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Colombia headed for run-off

May 26, 2014

Colombia's presidential poll that was billed as a referendum on peace talks with FARC rebels, has failed to yield a winner. Incumbent Juan Manuel Santos hopes to win in the runoff on June 15.

Juan Manuel Santos at the end of his campaign
Image: picture-alliance/dpa

Oscar Ivan Zuluaga won 29.3 percent support and incumbent Juan Manuel Santos trailed on 25.6 percent, falling short of the 50 percent necessary for an outright victory. Zuluaga and Santos will face each other in a runoff on June 15.

More than 32 million people were eligible to vote in the election, in which the 62-year-old Santos was seeking a second four-year term.

The vote was widely seen as a referendum on the correct strategy for ending a 50-year conflict that has killed hundreds of thousands of people and displaced more than five million others.

Santos launched talks with the Marxist Revolutionary Armed Forces of Colombia (FARC) rebels in 2012 after eight years of attempts to defeat the insurgency with military means. The talks have so far led to agreements of rural reform, the inclusion of former guerillas in politics and the fight against drug trafficking.

But there has not been a ceasefire during the negotiations in order to maintain pressure on the guerrillas.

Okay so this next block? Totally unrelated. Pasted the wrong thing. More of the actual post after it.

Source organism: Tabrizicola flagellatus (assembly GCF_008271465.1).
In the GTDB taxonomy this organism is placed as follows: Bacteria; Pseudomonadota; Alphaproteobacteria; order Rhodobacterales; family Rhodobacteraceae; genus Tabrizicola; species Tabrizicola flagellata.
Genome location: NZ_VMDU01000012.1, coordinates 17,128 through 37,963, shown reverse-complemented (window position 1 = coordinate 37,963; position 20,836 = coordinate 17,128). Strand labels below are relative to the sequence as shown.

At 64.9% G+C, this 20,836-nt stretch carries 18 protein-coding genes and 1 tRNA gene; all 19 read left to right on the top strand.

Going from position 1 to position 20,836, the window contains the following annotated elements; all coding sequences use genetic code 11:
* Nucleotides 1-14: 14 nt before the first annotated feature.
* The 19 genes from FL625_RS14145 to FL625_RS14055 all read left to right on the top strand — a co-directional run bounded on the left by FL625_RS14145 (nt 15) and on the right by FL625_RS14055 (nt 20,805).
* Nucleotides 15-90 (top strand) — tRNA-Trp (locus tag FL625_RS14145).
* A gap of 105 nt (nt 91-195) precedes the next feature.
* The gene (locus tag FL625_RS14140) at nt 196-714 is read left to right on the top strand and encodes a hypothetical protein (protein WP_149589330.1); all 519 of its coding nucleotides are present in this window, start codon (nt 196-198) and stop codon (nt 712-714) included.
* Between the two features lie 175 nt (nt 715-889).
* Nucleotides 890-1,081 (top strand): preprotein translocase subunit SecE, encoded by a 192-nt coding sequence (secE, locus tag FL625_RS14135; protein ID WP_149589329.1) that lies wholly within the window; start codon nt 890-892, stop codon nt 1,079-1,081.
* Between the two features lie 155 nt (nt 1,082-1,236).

55-year-old right-winger Zuluaga criticized the talks as pandering to terrorists, and has indicated he would scrap them in favor of US-backed military campaigns similar to those led by his mentor, former President Alvaro Uribe.

The election campaign was marred by scandals: Zuluaga's team was accused of sabotaging the peace talks by hacking negotiators' email accounts and spreading allegations that Santos took drug money during his 2010 campaign.

In the run-off vote on June 15 Santos could receive the backing of two other presidential candidates, Enrique Penalosa and Clara Lopez, who both support negotiations with the FARC and won close to 24 percent of Sunday's vote.

The fifth candidate, Martha Lucia Ramirez, who won around 15 per cent of the vote, is skeptical of the peace talks and her supporters may swing behind Zuluaga.

rg/av (Reuters, AFP)